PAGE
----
Sunday, July 24, 2005


Liquor agency chief’s exit
doesn’t bring reform


City Liquor Commission administrator Wallace Weatherwax has resigned from the corruption-plagued agency.

WALLACE Weatherwax's resignation as administrator of the Honolulu Liquor Commission comes after years of corruption within the agency but provides no assurance of upright stewardship in the future. Dennis Enomoto, the commission's chairman, aspires to make it "the model agency in the city," but systemic changes are needed.

Weatherwax, a former U.S. attorney, has said he was unaware of what U.S. District Judge David Ezra described as the most "open and notorious cases of public corruption" he had seen in his 17 years on the bench. Two supervisors and six investigators who worked on the night shift were indicted three years ago for accepting bribes for overlooking liquor violations and are now serving prison time following their convictions.

The final straw for Weatherwax might have been his suggestion earlier this month that investigators be allowed to carry firearms. Mayor Hannemann called the suggestion "ill advised," and it was quickly rejected by the commission.

While Weatherwax might have been oblivious to the after-hours misconduct, the city auditor reported recently that commissioners acknowledged that they "have little knowledge of staff processes and exercise essentially no oversight over the administrator." Likewise, the City Council has little control over the commission, a creation of state law. Commissioners themselves have allegedly accepted free food and drinks from licensees.

Enomoto calls Weatherwax's exit the first step in regaining public trust in the agency. The second step should be making his replacement exempt from civil service protection. The commission can dismiss the administrator for cause, but civil service coverage of Weatherwax required a settlement to bring about his departure; he will be paid through October, although ordered to leave his office last week.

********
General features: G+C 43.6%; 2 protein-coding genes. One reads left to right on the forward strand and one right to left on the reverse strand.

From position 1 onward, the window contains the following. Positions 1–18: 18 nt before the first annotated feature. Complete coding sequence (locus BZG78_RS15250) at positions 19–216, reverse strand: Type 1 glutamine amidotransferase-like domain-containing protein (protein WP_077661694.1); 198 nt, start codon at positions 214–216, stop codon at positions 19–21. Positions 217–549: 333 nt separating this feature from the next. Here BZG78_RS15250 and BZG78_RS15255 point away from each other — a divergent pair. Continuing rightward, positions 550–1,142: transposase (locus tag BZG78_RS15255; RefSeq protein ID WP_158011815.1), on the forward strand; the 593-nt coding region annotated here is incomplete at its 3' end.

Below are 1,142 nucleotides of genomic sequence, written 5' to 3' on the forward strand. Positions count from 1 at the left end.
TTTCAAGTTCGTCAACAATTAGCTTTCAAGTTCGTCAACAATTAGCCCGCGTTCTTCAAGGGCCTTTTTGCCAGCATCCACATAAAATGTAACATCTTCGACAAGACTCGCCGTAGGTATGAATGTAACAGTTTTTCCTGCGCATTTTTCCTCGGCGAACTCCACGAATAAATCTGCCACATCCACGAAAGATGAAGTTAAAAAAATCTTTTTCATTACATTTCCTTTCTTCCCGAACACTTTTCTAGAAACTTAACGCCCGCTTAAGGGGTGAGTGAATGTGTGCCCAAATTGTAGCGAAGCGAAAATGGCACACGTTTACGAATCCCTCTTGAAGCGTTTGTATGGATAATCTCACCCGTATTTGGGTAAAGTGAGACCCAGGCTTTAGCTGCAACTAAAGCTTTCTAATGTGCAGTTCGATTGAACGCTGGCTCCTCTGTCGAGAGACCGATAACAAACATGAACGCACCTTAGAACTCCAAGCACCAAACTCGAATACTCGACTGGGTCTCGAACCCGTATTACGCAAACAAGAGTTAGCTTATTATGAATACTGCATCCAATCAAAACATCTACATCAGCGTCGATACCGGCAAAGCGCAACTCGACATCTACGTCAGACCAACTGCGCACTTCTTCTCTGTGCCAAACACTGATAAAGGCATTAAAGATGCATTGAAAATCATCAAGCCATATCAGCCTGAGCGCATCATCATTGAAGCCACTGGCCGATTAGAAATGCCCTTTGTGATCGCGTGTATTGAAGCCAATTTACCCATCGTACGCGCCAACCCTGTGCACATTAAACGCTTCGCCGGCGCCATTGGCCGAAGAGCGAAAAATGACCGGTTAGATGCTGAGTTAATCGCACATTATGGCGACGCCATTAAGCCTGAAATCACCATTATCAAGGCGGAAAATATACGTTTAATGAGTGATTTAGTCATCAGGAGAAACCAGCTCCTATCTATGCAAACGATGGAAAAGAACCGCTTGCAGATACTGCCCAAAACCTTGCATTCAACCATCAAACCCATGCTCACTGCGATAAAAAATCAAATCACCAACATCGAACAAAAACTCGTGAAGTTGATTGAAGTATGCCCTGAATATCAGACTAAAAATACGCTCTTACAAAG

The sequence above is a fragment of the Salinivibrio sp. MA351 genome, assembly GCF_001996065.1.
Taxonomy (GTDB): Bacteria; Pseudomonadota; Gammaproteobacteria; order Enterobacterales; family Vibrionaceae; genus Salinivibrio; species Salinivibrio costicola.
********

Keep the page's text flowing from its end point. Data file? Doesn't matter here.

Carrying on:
Problems with liquor investigations did not begin under Weatherwax's watch. An investigation in the late 1980s found numerous incidents of money laundering, extortion, racketeering and bribery by liquor inspectors and their supervisors. Corruption plagued the commission in prior periods, evolving to a culture of bribery.

In May, the commission unveiled the draft of a five-year plan to bring changes aimed at creating "an efficient, ethical organization with strong, positive employee morale and public trust and support." The plan includes contracting reserve officers for special operations, improving computer operations, creating an internal affairs section and increasing the number of commissioners.

Alvin Akeo, the commission's training specialist, has criticized the proposed changes as too little and too late. He points out that the internal affairs section is planned a year or more from now, suggesting that the staff will remain ethically challenged in the meantime.

City Councilman Charles K. Djou, who called for the resignation of Weatherwax two years ago, proposes that the county liquor commissions be brought under greater county control. Governor Lingle, a proponent of home rule, has endorsed the idea, but the Legislature has given it scant consideration.

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